“The application of negative injunctions, to be sure, will not rebuild cities or make deserts bloom,” The Ethical Investor, Yale’s guidelines for investment, reads. “But it can limit or halt the destruction of life, of opportunity and of beauty.”

Today, we face falling cities and drier deserts, demolished homes and ruined lives. And Yale, with its institutional power and endowment, can help to limit these injuries. This week, the student body must vote to divest from the worst fossil fuel companies.

The goal of Yale’s divestment is symbolic: It will have an almost negligible financial impact on the fossil fuel companies. But since only eight other colleges — whose combined endowment amounts to about a hundredth of Yale’s — have divested, our decision to divest will open up a social space for other institutions to follow suit. Humanity needs to make strides away from fossil fuels as much as we need to use fossil fuels for the immediate future.

While Brown and Harvard’s administrators have rejected divestment proposals, Yale’s administrators have no reason to follow their lead. Our plan is much more conservative. A vote to divest would mean to follow Fossil Free Yale’s proposal, which sets a timeframe allowing companies to disclose and enact a plan to reduce emissions — and most importantly, only targets the worst carbon emitters among the top 200 list.

Under The Ethical Investor’s guidelines, Yale must divest when our investments are causing “grave social injury.” The University’s responsibility is determined by four criteria: need, proximity, capability and last resort. In the 1970s, the University fulfilled this responsibility by divesting from companies engaging with apartheid South Africa, and in 2006 from Sudanese government bonds and seven oil companies operating there.

Climate change is less visually disturbing than political violence. But as the recent Typhoon Haiyan can attest, it is inflicting real injury on human lives. About 500,000 humans die each year from the effects of climate change, particularly those living in the globe’s most vulnerable communities. There is a clear need for action.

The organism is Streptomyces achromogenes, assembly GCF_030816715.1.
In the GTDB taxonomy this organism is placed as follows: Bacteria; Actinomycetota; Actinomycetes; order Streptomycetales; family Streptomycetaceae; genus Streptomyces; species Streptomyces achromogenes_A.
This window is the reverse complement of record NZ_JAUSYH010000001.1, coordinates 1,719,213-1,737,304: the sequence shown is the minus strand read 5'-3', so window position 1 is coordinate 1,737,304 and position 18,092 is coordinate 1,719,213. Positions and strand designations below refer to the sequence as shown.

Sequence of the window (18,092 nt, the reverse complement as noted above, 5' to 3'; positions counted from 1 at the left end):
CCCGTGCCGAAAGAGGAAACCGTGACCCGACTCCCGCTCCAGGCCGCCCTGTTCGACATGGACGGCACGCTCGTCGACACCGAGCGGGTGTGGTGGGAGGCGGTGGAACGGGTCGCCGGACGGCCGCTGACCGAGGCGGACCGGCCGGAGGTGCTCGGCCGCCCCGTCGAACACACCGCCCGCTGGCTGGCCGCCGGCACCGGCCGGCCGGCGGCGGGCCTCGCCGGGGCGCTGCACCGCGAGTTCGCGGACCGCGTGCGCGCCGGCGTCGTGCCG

Divestment also fulfills the other three criteria — and a practical function. We are in a unique position to pioneer a new front on an existing powerful environmental movement.

Contrary to popular belief, divestment will have minimal impact on the endowment. A key study by Aperio Group conservatively estimates a loss of less than a standard deviation in their model.

Neither will divestment politicize our endowment. Divesting is an acknowledgement of the scientifically proven link between carbon emissions and climate change, not an endorsement of policy. There is a difference between a negative injunction and a positive duty; we are not promoting sponsorship of green companies.

It is rightly concerning that we are focusing on fossil fuels while our University may be investing in companies — tobacco, firearm, Congolese minerals — that more clearly constitute damage. As a result, we wish there were a mechanism to regularly review the social harm of all the businesses in which we invest.

But inaction on other issues does not preclude us from acting, in this instance, to right a wrong.

In an opportunity that hinges on 50 percent turnout, to squander an opportunity to vote — and to lead this movement at such a critical juncture — would be a disappointing failure on our part.